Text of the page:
The moral theologian Eberhard Schockenhoff passed away on Saturday. Schockenhoff was a longtime member of the German Ethics Council. He was primarily concerned with questions of bioethics and the life sciences and participated in the Synodal Way.
Theologian Eberhard Schockenhoff is dead. This was confirmed by the Faculty of Theology at the University of Freiburg. The 67-year-old died Saturday in Freiburg as a result of an accident.
Schockenhoff was one of the most renowned theologians and ethicists in Germany. For a long time he was a member of the German Ethics Council. In Freiburg he held the chair of moral theology. Schockenhoff was a particularly sought-after expert in the field of life sciences and bioethics.
DBK and ZdK pay tribute to Schockenhoff
The German Bishops' Conference and the Central Committee of German Catholics (ZdK) have paid tribute to the late theologian. The chairman of the Bishops' Conference, Bishop Georg Batzing, on Sunday praised Schockenhoff's "visionary power in his theological research and speeches as well as his remarkable analytical brilliance". ZdK President Thomas Sternberg expressed "high esteem and deeply felt gratitude".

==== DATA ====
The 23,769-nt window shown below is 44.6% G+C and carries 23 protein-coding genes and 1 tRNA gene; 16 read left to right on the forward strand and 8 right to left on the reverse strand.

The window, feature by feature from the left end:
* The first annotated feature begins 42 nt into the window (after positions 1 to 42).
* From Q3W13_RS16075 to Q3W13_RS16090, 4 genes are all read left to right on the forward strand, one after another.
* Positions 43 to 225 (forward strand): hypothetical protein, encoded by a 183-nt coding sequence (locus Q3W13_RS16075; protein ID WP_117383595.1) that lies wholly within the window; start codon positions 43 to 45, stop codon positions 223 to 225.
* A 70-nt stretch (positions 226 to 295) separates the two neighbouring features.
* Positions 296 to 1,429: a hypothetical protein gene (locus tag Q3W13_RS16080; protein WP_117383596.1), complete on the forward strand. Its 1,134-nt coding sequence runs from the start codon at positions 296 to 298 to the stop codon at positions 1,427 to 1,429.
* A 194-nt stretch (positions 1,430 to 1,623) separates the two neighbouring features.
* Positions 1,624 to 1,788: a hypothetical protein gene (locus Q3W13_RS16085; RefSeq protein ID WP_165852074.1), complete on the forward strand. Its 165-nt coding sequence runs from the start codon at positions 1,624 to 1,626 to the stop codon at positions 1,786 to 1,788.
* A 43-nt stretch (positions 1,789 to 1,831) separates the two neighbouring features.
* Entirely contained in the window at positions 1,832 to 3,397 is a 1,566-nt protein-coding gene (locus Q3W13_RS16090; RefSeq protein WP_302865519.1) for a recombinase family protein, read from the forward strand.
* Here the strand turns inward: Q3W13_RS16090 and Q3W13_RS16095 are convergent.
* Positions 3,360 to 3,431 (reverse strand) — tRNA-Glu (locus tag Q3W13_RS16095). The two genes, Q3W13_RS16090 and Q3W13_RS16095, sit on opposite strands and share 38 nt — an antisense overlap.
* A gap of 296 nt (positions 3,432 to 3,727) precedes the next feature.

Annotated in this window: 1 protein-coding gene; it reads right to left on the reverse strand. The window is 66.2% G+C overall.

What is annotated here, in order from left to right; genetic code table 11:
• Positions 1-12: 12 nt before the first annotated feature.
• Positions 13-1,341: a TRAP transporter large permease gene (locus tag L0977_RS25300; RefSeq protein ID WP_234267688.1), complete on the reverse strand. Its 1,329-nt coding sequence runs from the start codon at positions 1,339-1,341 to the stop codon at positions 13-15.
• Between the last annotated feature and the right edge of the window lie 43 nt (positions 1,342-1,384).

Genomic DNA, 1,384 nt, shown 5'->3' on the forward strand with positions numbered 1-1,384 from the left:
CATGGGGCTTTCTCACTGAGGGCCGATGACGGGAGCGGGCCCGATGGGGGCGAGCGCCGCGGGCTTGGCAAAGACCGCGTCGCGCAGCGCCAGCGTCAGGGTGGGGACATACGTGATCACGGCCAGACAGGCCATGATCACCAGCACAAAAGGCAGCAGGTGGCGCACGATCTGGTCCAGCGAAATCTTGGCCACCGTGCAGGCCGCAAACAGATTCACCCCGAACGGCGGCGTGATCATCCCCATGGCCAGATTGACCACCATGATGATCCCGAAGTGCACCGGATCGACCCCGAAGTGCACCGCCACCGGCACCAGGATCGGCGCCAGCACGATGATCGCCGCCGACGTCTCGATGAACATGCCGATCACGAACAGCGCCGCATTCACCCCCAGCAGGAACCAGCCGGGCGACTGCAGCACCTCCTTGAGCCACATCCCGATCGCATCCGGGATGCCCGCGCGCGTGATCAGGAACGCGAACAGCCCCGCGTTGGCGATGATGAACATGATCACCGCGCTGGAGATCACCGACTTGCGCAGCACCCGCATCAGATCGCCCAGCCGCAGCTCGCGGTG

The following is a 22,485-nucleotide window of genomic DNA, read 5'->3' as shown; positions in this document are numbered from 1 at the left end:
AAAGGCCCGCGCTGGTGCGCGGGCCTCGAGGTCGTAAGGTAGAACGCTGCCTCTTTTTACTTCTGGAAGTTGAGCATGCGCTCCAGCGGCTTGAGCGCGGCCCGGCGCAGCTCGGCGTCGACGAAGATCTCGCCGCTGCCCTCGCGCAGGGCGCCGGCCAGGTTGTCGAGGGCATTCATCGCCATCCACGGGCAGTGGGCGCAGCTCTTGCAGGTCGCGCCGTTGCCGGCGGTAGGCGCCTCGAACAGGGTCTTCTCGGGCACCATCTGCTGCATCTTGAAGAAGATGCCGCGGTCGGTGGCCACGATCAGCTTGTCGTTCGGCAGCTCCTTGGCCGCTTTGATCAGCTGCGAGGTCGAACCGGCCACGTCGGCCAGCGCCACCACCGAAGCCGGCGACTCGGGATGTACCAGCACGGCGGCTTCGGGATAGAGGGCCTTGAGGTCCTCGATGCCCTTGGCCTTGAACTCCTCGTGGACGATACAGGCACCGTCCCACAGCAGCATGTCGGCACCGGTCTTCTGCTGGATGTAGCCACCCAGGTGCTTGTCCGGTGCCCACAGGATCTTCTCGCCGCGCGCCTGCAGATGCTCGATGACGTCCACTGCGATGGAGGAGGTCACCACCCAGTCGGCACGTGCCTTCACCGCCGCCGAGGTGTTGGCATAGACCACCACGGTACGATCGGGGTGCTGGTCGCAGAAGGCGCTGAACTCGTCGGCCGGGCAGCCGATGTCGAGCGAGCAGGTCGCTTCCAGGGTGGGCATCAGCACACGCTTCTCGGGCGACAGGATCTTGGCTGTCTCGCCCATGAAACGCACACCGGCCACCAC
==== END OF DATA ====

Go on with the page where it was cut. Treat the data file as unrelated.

Batzing emphasized that Schockenhoff never taught with a raised forefinger or thought in categories of prohibition. The bishop described Schockenhoff's complete scientific work "as a moral theology that serves humanity". Sternberg also said Schockenhoff had developed a timely sexual morality "that people understood". Schockenhoff's thinking, he said, was anchored in the present but not opposed to the traditions of the Church.
Appreciations from church and politics
The Archbishop of Freiburg Stephan Burger expressed his concern. Schockenhoff had been connected to the archdiocese in many ways, he said. "The Archdiocese of Freiburg and the Catholic Faculty are deeply indebted to him. With him we lose a committed and esteemed theologian and priest."
Rottenburg Bishop Gebhard Furst called Schockenhoff one of the most distinguished moral theologians and social ethicists. He has influenced the social discourse on bioethical and medical ethics ies. Furst paid tribute to the Rottenburg diocesan priest as a priest and scientist "for whom honesty and authenticity and the question of conscience always took precedence over economic or political interests".